I am an ignoramus. I admit this with joy and gusto, because there’s a hell of a lot of life and culture and stuff out there, and it’s tough to absorb it all in the short amount of time I’ve been allotted on this goofy little planet. Being ignorant in itself isn’t bad, as long as one is willing to overcome that ignorance (and, God knows, I’m trying).
Especially when it comes to other people’s stories. The more people I meet, the more I know, and the more I can do. Sometimes those stories come straight from someone’s mouth over beers or milkshakes, and sometimes they come off a page through squiggly bits of black ink. Sometimes they’re through recordings of songs or through bits that rearrange themselves into pictures. And sometimes, those stories are told out loud by people who are borrowing someone’s life for a few hours and giving you the opportunity to watch. And that’s what I did last night.
I’d heard of August Wilson before he died last year, but it wasn’t until August of 2005 when he announced he had terminal liver cancer that I learned about the Pittsburgh Cycle. And even an ignoramus like me who thinks that modern theater drifts more toward wankery than storytelling could appreciate the scope of Wilson’s work. Ten plays about the African American experience in the 20th Century? Hell, I’d go see that.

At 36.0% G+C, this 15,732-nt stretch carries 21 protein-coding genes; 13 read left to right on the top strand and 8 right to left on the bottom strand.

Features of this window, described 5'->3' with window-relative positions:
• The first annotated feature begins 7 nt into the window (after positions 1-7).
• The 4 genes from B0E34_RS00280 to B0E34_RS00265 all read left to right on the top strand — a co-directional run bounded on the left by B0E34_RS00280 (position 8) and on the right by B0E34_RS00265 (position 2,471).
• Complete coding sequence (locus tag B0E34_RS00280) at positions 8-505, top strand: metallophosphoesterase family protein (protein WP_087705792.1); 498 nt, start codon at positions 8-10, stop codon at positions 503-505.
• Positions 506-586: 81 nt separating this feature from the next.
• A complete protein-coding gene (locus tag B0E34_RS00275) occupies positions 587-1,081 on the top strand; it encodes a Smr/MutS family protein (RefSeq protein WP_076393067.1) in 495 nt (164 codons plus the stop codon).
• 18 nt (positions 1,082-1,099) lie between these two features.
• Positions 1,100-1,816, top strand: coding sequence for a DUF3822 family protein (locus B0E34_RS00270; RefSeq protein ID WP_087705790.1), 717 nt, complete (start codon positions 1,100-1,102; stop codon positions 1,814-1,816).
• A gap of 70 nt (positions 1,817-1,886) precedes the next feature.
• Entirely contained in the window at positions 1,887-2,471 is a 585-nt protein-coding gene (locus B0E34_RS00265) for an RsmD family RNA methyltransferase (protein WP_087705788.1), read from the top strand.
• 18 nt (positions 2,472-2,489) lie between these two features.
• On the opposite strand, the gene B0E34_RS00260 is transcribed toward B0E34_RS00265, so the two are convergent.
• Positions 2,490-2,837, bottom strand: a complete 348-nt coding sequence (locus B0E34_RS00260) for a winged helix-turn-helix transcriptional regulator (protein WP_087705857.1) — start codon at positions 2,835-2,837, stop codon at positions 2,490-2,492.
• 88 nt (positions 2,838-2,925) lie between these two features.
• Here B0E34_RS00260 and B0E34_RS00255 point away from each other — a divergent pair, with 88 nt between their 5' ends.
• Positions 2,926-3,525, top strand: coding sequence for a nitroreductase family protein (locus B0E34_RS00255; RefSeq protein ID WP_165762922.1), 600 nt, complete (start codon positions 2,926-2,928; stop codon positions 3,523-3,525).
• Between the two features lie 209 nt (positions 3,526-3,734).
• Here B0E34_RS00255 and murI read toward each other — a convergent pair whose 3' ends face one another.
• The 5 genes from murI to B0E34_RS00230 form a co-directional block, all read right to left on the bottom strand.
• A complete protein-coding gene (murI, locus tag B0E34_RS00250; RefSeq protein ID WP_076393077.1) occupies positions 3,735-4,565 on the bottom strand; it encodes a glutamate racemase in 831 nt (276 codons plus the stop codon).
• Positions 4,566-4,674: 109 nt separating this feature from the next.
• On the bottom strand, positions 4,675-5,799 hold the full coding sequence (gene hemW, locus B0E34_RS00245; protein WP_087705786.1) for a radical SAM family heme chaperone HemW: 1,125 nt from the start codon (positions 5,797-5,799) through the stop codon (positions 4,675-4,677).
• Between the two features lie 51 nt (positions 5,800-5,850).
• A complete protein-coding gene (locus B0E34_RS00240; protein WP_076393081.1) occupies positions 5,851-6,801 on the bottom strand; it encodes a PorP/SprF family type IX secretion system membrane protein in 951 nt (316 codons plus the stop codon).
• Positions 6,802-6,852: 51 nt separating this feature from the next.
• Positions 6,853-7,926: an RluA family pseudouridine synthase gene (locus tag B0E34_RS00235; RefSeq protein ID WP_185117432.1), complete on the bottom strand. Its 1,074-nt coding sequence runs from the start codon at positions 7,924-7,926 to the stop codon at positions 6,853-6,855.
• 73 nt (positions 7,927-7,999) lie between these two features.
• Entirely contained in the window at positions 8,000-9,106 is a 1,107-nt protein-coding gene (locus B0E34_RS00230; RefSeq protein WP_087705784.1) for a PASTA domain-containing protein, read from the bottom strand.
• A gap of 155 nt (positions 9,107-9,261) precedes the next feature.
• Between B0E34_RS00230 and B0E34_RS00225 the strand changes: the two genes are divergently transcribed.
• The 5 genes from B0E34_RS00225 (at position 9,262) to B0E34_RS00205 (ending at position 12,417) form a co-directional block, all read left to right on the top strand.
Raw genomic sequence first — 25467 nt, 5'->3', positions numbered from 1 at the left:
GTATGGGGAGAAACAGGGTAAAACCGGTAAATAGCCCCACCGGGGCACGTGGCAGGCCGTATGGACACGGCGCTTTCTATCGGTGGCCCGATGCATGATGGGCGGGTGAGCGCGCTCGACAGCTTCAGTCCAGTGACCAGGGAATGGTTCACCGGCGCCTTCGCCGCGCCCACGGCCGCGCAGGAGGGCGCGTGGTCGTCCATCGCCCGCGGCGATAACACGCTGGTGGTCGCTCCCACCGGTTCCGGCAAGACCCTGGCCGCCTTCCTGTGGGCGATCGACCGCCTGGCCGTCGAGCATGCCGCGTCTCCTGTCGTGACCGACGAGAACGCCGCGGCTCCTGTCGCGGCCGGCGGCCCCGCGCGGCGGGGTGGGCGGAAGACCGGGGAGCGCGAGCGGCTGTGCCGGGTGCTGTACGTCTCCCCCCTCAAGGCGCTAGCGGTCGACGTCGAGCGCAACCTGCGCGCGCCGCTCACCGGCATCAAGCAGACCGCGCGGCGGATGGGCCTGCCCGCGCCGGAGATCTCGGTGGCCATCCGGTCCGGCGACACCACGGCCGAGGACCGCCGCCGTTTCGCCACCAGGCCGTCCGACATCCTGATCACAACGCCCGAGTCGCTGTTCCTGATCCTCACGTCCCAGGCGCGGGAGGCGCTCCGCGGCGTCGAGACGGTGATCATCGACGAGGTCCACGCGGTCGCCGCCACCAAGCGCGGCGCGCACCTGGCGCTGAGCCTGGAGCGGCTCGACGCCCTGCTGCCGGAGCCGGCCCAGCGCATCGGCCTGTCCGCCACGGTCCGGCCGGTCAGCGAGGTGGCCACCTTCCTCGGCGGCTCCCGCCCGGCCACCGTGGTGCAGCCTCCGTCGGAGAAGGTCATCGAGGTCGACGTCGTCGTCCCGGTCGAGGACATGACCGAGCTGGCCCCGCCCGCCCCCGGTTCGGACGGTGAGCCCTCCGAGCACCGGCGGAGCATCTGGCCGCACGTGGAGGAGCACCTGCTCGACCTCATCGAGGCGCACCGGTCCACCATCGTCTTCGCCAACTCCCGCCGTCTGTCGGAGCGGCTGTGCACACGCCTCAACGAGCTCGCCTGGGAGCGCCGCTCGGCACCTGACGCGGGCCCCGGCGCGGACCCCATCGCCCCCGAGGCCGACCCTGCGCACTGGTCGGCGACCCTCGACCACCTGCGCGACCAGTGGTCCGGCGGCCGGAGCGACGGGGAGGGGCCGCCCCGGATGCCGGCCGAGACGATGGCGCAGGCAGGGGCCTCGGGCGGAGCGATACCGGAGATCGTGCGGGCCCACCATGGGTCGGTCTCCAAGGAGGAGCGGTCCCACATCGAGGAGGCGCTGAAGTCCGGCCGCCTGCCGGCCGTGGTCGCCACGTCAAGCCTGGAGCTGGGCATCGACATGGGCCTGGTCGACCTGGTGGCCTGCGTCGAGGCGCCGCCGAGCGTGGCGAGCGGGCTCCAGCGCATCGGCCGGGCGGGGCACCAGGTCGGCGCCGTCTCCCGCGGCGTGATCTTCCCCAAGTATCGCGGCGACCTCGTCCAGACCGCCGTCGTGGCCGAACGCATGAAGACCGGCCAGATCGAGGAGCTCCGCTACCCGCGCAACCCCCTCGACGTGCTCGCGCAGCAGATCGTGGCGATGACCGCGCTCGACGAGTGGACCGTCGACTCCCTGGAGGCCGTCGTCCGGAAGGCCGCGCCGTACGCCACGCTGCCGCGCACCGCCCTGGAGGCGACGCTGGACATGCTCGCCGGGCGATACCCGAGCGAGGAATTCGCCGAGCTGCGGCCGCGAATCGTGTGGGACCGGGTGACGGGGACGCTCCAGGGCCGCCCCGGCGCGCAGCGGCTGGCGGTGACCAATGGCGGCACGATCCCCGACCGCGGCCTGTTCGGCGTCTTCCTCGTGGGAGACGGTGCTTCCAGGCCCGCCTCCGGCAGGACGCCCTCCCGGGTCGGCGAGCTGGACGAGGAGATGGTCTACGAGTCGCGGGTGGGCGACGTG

In a word? Go.
The cast is stunning. I’ve been a fan of Laurence Fishburne and Angela since I was a kid and saw them tear up the screen in Boyz N The Hood, and I had a bit of a fanboy moment when they came on stage. The fanboy shut the hell up and paid attention once they started talking, laying out Wilson’s dialogue like musicians. I think it helped Wilson’s writing that he was a poet, too; the words and phrases don’t just sound natural, they sound like music. It flowed, up and down, back and forth, whipsawing the audience from tears of laughter to gut-wrenching silence.
And the side players? Man, I am never going to say a harsh word about Orlando Jones ever, not after his turn as Gabriel. I think any other actor would have turned him into too much of a buffoon or a holy clown; Jones hit the right notes (again, the musicality of Wilson’s play) as a brain-damaged veteran trying to keep his head together. He was funny and heart-breaking and had such a strong…well, vocal ability is probably the best way to put it, ’cause he was able to shape his words into this odd, mush-mouthed diction one moment and sound clear as a bell the next.
And Bryan Clark (man, if he isn’t playing Troy Maxson in thirty years, I’ll eat my foot), Kadeem Hardison (yes, Dwayne Wayne himself) and Wendell Pierce (my favorite actor from The Wire, Pierce always gives off this happy-go-lucky attitude that covers a steel-plated resolve, and his Bono is no different) were all just as good. It was so good to see a group of talented actors bring a piece to life, and…
…and that language. Good God, but August Wilson knew his shit. The words just flow, no speech sounding like oratory, every emotion just as heart-felt as if it were real people loving and hating each other. I will never know what it’s like to be black in America, but Wilson gives us honkies a peek. He also reminds us that we all have fathers and mothers and responsibilities and shortcomings and…
…and you know what? Just go and buy the tickets. Really. You won’t regret it. Go.